The Qajar Empire, also referred to as Qajar Iran, officially the Sublime State of Persia, was the state ruled by the Qajar dynasty, an Iranian royal dynasty of Turkic origin, specifically from the Qajar tribe, from 1789 to 1925. The Qajar family took full control of Iran in 1794, deposing Lotf 'Ali Khan, the last Shah of the Zand dynasty, and re-asserted Iranian sovereignty over large parts of the Caucasus. In 1796, Mohammad Khan Qajar seized Mashhad with ease, putting an end to the Afsharid dynasty, and Mohammad Khan was formally crowned as Shah after his punitive campaign against Iran's Georgian subjects. In the Caucasus, the Qajar dynasty permanently lost many of Iran's integral areas to the Russians over the course of the 19th century, comprising modern-day Georgia, Dagestan, Azerbaijan and Armenia.

Reza Shah Shah of the Imperial State of Iran

Reza Shah Pahlavi, commonly known as Reza Shah, was the Shah of Iran from 15 December 1925 until he was forced to abdicate by the Anglo-Soviet invasion of Iran on 16 September 1941.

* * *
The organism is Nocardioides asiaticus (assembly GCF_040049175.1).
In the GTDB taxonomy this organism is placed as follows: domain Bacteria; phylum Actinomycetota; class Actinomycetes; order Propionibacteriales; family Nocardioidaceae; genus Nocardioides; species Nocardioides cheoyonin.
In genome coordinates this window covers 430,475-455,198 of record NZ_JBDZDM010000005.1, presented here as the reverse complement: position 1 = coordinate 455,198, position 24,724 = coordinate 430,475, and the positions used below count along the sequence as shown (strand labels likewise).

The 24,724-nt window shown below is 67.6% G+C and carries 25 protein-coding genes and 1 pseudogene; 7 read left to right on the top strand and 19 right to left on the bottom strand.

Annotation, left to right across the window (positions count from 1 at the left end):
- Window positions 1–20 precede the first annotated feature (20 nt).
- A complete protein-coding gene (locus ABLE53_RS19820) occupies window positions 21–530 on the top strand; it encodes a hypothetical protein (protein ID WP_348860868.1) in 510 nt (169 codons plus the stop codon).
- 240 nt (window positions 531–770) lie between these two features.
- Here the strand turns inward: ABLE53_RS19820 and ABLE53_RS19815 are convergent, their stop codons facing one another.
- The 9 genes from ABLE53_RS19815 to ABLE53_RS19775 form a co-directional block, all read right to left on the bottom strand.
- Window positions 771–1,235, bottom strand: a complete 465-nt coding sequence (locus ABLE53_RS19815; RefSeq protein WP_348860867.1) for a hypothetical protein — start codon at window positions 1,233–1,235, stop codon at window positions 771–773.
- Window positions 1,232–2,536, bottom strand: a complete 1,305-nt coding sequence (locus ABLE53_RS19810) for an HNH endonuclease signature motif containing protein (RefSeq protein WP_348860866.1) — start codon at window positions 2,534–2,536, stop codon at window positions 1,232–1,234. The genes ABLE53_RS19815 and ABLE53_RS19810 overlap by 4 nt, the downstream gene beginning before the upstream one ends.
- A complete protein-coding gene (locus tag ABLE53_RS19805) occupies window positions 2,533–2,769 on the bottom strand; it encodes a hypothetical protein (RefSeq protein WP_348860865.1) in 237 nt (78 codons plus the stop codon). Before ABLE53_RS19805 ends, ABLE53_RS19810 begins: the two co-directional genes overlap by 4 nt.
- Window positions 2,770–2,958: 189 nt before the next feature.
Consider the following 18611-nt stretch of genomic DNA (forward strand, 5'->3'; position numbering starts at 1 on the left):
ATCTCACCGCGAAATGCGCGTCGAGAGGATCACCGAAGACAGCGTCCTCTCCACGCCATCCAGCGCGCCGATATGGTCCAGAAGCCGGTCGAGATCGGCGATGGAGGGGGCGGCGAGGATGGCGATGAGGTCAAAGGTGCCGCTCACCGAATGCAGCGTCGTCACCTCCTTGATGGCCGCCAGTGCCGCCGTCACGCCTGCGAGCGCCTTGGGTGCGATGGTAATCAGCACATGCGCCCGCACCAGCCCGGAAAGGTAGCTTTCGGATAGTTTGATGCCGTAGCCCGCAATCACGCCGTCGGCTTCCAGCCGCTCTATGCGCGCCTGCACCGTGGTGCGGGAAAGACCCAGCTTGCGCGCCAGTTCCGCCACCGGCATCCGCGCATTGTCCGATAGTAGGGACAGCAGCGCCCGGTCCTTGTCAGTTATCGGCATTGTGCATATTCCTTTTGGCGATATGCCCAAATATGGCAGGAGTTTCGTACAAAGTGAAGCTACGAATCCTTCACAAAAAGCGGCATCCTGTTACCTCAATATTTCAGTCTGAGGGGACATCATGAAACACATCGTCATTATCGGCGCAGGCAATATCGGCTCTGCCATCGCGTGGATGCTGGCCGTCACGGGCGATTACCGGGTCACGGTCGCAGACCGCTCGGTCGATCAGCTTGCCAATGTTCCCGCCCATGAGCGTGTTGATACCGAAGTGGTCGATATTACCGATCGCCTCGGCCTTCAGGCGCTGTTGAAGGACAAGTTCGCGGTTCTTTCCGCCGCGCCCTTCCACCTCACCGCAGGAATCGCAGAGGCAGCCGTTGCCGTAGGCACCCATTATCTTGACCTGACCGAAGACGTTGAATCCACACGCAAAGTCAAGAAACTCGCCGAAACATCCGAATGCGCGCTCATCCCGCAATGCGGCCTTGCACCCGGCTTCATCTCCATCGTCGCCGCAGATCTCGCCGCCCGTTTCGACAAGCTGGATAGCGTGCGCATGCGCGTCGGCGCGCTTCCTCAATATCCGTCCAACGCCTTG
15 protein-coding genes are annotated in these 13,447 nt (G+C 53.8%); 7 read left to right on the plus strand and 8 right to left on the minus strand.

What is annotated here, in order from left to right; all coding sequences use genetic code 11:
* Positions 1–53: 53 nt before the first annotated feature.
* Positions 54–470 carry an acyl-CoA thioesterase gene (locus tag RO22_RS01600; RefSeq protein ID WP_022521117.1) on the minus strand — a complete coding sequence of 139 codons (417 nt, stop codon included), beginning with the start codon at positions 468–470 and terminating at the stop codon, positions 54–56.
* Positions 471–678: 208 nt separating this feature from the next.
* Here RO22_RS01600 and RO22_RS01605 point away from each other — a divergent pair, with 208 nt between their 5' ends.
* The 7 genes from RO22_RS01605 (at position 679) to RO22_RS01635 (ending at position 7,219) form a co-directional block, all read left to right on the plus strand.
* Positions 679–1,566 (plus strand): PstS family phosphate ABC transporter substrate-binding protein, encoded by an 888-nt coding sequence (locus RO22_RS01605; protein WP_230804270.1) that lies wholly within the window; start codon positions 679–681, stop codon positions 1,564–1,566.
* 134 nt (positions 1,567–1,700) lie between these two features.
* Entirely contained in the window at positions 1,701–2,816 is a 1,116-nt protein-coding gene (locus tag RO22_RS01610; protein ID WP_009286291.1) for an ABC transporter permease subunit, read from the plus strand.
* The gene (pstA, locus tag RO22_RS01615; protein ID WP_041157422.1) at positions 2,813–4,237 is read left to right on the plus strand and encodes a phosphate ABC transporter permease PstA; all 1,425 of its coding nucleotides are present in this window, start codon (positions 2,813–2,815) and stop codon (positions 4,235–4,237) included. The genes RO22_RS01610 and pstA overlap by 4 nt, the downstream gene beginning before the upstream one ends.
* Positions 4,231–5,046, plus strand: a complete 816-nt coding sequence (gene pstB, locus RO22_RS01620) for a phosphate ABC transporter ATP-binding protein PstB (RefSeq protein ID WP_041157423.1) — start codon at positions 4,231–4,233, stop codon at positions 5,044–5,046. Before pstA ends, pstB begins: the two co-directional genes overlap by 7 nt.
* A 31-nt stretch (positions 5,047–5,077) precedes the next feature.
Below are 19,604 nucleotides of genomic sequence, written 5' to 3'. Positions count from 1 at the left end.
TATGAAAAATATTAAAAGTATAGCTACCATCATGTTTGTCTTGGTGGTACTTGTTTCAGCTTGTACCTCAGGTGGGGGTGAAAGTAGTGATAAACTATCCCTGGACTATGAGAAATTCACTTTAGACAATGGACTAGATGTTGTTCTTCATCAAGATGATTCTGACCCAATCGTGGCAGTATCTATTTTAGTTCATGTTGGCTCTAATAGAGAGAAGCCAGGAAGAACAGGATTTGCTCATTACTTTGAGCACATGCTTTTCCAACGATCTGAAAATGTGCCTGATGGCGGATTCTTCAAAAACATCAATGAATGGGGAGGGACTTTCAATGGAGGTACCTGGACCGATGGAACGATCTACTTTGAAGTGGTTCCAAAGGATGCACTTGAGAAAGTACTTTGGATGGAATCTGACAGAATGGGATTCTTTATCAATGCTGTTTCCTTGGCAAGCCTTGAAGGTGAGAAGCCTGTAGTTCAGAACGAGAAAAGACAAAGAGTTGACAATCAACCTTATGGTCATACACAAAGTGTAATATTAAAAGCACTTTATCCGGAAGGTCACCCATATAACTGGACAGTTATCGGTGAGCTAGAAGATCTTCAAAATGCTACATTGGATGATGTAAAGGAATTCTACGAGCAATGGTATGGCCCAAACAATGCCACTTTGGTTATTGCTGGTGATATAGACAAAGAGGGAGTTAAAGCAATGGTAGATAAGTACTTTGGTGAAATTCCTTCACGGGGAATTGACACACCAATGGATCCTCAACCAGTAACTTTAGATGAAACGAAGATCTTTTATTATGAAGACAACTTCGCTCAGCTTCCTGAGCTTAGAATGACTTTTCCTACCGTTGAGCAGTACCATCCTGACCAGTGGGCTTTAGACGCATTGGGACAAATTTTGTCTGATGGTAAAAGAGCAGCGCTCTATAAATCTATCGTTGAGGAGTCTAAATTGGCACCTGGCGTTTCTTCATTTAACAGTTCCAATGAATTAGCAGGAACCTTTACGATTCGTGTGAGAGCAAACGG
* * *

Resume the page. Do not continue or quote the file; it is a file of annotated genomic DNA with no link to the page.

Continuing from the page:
Following the coup d'état in 1953 supported by United Kingdom and the United States, Mohammad Reza Pahlavi's rule became more autocratic and was aligned with the Western Bloc during the Cold War. Faced with growing public discontent and popular rebellion throughout 1978 and after declaring surrender and officially resigning, the second Pahlavi went into exile with his family in January 1979, sparking a series of events that quickly led to the end of the state and the beginning of the Islamic Republic of Iran on 11 February 1979. [1]

1953 Iranian coup détat overthrow of the democratically elected government of Iran